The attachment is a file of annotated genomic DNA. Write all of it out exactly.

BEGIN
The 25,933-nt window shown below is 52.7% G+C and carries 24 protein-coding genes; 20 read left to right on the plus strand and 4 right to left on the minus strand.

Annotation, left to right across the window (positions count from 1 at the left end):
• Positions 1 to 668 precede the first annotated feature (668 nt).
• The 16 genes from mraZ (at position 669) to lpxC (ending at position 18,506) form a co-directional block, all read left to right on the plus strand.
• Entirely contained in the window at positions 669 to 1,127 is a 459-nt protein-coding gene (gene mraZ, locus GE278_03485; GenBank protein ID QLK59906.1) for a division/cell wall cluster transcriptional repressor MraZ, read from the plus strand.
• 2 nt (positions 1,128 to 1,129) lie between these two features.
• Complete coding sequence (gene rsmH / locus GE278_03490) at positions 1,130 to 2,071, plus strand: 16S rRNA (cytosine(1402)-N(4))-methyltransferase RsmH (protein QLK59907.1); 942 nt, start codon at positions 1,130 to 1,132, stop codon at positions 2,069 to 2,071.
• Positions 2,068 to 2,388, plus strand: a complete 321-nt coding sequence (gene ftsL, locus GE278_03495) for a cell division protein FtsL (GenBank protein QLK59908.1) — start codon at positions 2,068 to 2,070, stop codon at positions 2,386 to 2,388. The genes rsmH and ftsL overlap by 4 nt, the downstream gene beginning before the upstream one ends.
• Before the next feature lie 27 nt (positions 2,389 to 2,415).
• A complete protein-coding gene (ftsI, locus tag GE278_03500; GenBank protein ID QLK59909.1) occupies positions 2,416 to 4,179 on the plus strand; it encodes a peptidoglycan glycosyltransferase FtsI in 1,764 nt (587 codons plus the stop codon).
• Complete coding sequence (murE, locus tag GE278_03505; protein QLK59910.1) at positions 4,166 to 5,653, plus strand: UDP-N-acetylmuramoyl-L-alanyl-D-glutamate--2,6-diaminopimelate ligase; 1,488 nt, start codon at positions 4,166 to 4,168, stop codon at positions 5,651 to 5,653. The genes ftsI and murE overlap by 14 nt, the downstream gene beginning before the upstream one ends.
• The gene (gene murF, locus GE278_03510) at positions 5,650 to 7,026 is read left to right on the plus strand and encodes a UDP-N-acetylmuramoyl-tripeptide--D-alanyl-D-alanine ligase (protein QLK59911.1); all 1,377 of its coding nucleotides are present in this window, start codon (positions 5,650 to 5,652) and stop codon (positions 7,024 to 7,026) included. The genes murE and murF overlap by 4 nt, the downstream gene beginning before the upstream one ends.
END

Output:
The 25,933-nt window shown below is 52.7% G+C and carries 24 protein-coding genes; 20 read left to right on the plus strand and 4 right to left on the minus strand.

Annotation, left to right across the window (positions count from 1 at the left end):
• Positions 1 to 668 precede the first annotated feature (668 nt).
• The 16 genes from mraZ (at position 669) to lpxC (ending at position 18,506) form a co-directional block, all read left to right on the plus strand.
• Entirely contained in the window at positions 669 to 1,127 is a 459-nt protein-coding gene (gene mraZ, locus GE278_03485; GenBank protein ID QLK59906.1) for a division/cell wall cluster transcriptional repressor MraZ, read from the plus strand.
• 2 nt (positions 1,128 to 1,129) lie between these two features.
• Complete coding sequence (gene rsmH / locus GE278_03490) at positions 1,130 to 2,071, plus strand: 16S rRNA (cytosine(1402)-N(4))-methyltransferase RsmH (protein QLK59907.1); 942 nt, start codon at positions 1,130 to 1,132, stop codon at positions 2,069 to 2,071.
• Positions 2,068 to 2,388, plus strand: a complete 321-nt coding sequence (gene ftsL, locus GE278_03495) for a cell division protein FtsL (GenBank protein QLK59908.1) — start codon at positions 2,068 to 2,070, stop codon at positions 2,386 to 2,388. The genes rsmH and ftsL overlap by 4 nt, the downstream gene beginning before the upstream one ends.
• Before the next feature lie 27 nt (positions 2,389 to 2,415).
• A complete protein-coding gene (ftsI, locus tag GE278_03500; GenBank protein ID QLK59909.1) occupies positions 2,416 to 4,179 on the plus strand; it encodes a peptidoglycan glycosyltransferase FtsI in 1,764 nt (587 codons plus the stop codon).
• Complete coding sequence (murE, locus tag GE278_03505; protein QLK59910.1) at positions 4,166 to 5,653, plus strand: UDP-N-acetylmuramoyl-L-alanyl-D-glutamate--2,6-diaminopimelate ligase; 1,488 nt, start codon at positions 4,166 to 4,168, stop codon at positions 5,651 to 5,653. The genes ftsI and murE overlap by 14 nt, the downstream gene beginning before the upstream one ends.
• The gene (gene murF, locus GE278_03510) at positions 5,650 to 7,026 is read left to right on the plus strand and encodes a UDP-N-acetylmuramoyl-tripeptide--D-alanyl-D-alanine ligase (protein QLK59911.1); all 1,377 of its coding nucleotides are present in this window, start codon (positions 5,650 to 5,652) and stop codon (positions 7,024 to 7,026) included. The genes murE and murF overlap by 4 nt, the downstream gene beginning before the upstream one ends.